In any case, I don’t know why City Ballet changed up their schedule, adding a new fall repertory season, but Mom and I were delighted at the opportunity to go to a performance together, and we got lucky: it was a great program, varied but not incoherent, with great music and lovely dancing—and in October! What more could we ask?

Rossini’s Overture to “La gazza ladra,” Orbón’s “Tres versiones sinfónicas,” Bernstein’s “Divertimento for Orchestra,” and Ravel’s “Pavane pour une infante défunte” and “Boléro”

The Vienna Philharmonic Orchestra at Carnegie Hall on Saturday, October 2.

The program, led by guest conductor Gustavo Dudamel, was gleefully, ridiculously, unabashedly populist—endearingly so, but also a bit over the top. There’s something kind of goofy about selecting a Rossini overture AND Ravel’s Boléro AND a collection of Bernstein dances (not the West Side Story suite, to be fair, but so like it that it might as well have been). Part of me wanted something a bit richer and more challenging—something like the Prokofiev symphony Dudamel conducted in his New York Philharmonic debut three years ago. But even in my snobbier moments, I couldn’t help but enjoy it. If one must do a crowd-pleaser-packed program, one might as well do it exquisitely well. It would be easy enough to coast through this stuff—it’s going to get an enthusiastic reaction regardless—but Dudamel and company never rested on the music’s laurels.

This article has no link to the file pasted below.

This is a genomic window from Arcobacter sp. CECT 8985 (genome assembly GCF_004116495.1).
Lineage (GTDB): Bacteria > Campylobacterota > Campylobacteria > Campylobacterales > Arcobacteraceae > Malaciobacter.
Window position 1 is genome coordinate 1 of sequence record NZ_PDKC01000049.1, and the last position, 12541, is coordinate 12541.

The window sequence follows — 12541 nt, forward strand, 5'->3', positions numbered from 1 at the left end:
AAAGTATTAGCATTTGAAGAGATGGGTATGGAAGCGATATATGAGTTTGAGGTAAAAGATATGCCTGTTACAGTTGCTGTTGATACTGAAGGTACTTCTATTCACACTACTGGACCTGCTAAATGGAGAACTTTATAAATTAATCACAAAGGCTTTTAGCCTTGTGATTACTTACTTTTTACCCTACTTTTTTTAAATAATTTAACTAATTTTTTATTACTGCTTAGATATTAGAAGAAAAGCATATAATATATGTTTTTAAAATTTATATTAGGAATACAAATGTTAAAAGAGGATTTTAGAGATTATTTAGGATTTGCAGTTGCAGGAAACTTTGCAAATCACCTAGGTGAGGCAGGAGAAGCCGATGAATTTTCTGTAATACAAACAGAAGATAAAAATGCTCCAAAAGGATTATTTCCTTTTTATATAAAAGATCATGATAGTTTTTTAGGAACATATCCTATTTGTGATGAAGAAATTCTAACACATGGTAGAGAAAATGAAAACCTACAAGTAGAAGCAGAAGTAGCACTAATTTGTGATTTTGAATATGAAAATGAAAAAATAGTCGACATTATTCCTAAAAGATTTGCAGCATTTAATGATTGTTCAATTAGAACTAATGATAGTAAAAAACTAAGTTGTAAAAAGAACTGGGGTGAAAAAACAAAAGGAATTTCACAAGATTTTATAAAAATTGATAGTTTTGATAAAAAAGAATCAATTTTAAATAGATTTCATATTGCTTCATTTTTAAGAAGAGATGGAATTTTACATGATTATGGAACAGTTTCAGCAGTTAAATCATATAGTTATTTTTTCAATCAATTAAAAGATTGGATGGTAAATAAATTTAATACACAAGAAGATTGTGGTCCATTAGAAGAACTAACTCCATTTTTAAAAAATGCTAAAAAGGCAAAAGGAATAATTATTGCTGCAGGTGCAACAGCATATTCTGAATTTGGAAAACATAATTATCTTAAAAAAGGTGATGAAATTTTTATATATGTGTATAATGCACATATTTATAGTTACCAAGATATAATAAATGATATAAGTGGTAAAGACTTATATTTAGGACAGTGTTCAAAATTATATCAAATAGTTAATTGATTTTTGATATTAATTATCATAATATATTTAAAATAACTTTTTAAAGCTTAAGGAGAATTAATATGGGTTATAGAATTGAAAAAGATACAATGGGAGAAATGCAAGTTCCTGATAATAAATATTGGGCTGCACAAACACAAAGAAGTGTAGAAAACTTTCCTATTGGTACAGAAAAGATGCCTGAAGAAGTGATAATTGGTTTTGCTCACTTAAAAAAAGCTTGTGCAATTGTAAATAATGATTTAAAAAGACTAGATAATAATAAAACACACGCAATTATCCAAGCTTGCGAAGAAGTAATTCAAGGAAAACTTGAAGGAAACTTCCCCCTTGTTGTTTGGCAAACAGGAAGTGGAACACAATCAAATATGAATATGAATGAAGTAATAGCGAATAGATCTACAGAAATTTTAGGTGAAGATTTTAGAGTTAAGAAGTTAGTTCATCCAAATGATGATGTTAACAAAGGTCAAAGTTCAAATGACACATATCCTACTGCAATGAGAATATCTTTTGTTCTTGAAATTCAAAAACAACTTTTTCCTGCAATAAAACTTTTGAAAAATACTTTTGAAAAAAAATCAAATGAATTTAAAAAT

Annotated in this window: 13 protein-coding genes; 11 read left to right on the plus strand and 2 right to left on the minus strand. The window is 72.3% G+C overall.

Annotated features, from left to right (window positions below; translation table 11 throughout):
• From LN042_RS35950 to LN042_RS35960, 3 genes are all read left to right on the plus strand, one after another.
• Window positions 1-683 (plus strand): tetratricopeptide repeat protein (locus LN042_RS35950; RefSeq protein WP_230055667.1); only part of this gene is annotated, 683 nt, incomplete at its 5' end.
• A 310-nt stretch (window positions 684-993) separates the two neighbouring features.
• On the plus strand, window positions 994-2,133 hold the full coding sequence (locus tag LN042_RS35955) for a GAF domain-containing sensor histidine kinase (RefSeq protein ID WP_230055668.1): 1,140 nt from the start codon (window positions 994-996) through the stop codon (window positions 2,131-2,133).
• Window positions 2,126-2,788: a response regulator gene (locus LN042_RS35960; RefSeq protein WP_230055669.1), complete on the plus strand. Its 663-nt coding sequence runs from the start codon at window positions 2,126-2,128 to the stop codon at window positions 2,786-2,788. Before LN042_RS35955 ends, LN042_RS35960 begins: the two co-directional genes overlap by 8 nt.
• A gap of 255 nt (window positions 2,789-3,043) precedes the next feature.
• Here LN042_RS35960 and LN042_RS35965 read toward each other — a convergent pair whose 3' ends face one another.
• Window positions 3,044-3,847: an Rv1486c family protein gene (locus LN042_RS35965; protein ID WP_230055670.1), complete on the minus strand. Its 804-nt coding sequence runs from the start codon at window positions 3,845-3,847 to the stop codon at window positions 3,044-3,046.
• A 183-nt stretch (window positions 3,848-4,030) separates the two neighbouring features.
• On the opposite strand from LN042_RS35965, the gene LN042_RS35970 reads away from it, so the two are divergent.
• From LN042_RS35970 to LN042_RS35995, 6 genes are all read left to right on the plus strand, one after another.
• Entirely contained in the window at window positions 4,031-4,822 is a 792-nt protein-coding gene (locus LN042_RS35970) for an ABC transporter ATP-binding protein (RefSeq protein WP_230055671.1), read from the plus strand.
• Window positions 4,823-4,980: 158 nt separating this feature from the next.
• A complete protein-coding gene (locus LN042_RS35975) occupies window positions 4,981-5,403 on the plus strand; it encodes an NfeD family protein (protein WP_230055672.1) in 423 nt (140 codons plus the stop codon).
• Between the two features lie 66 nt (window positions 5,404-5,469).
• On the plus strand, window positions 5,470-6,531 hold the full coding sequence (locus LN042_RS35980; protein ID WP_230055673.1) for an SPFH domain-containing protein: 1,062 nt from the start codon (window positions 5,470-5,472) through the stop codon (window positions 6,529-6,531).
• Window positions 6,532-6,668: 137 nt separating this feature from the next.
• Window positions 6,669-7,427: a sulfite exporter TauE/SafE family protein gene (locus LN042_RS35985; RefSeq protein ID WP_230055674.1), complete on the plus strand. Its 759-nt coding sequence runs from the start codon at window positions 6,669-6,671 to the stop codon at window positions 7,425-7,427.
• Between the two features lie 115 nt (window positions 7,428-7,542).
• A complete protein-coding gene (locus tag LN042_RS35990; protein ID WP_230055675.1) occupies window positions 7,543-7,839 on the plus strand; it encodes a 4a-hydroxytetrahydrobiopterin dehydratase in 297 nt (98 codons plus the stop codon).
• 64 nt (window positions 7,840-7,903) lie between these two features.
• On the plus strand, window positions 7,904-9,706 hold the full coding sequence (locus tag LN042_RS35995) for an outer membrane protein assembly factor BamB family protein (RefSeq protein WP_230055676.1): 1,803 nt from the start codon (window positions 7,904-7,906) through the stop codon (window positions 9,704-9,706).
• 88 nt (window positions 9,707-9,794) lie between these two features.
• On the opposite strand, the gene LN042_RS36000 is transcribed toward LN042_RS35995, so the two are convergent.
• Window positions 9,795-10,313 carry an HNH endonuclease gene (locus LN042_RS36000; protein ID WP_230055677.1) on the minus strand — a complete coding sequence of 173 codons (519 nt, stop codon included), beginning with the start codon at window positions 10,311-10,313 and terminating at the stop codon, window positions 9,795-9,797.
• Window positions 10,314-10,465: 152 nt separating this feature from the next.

Chaos and Classicism

Special exhibition at the Guggenheim Museum through January 9.

I think I would have guessed that romanticism is the more dangerous end on the classicism-romanticism continuum. Extreme romanticism has a perverse infatuation with insanity, mania, and death; extreme classicism … well, I probably would have brushed that off as mere cold rigidity about aesthetic formulae. No doubt that’s the casual assumption of one trained in music, where classicism really is that harmless, but after wandering through the Guggenheim’s exhibition on art in France, Italy, and Germany from 1918 to 1936 (alarm bells!), I feel rather stupid.

Not that everything in Chaos and Classicism is fascistic. Some artists were simply reacting to the destruction and horror of the first World War by turning back toward classical order and beauty. The literature associated with the exhibit makes this sound almost cowardly (“Rather than frank confrontation, a self-conscious forgetting determined many of the significant new forms of art”), but I think that’s unfair (and perhaps unintended). Some of Pablo Picasso’s neoclassic paintings, for example, are heartbreakingly lovely, and that kind of beauty holds its own sort of truth—a very different truth from something like Guernica, obviously, but an invaluable truth nonetheless.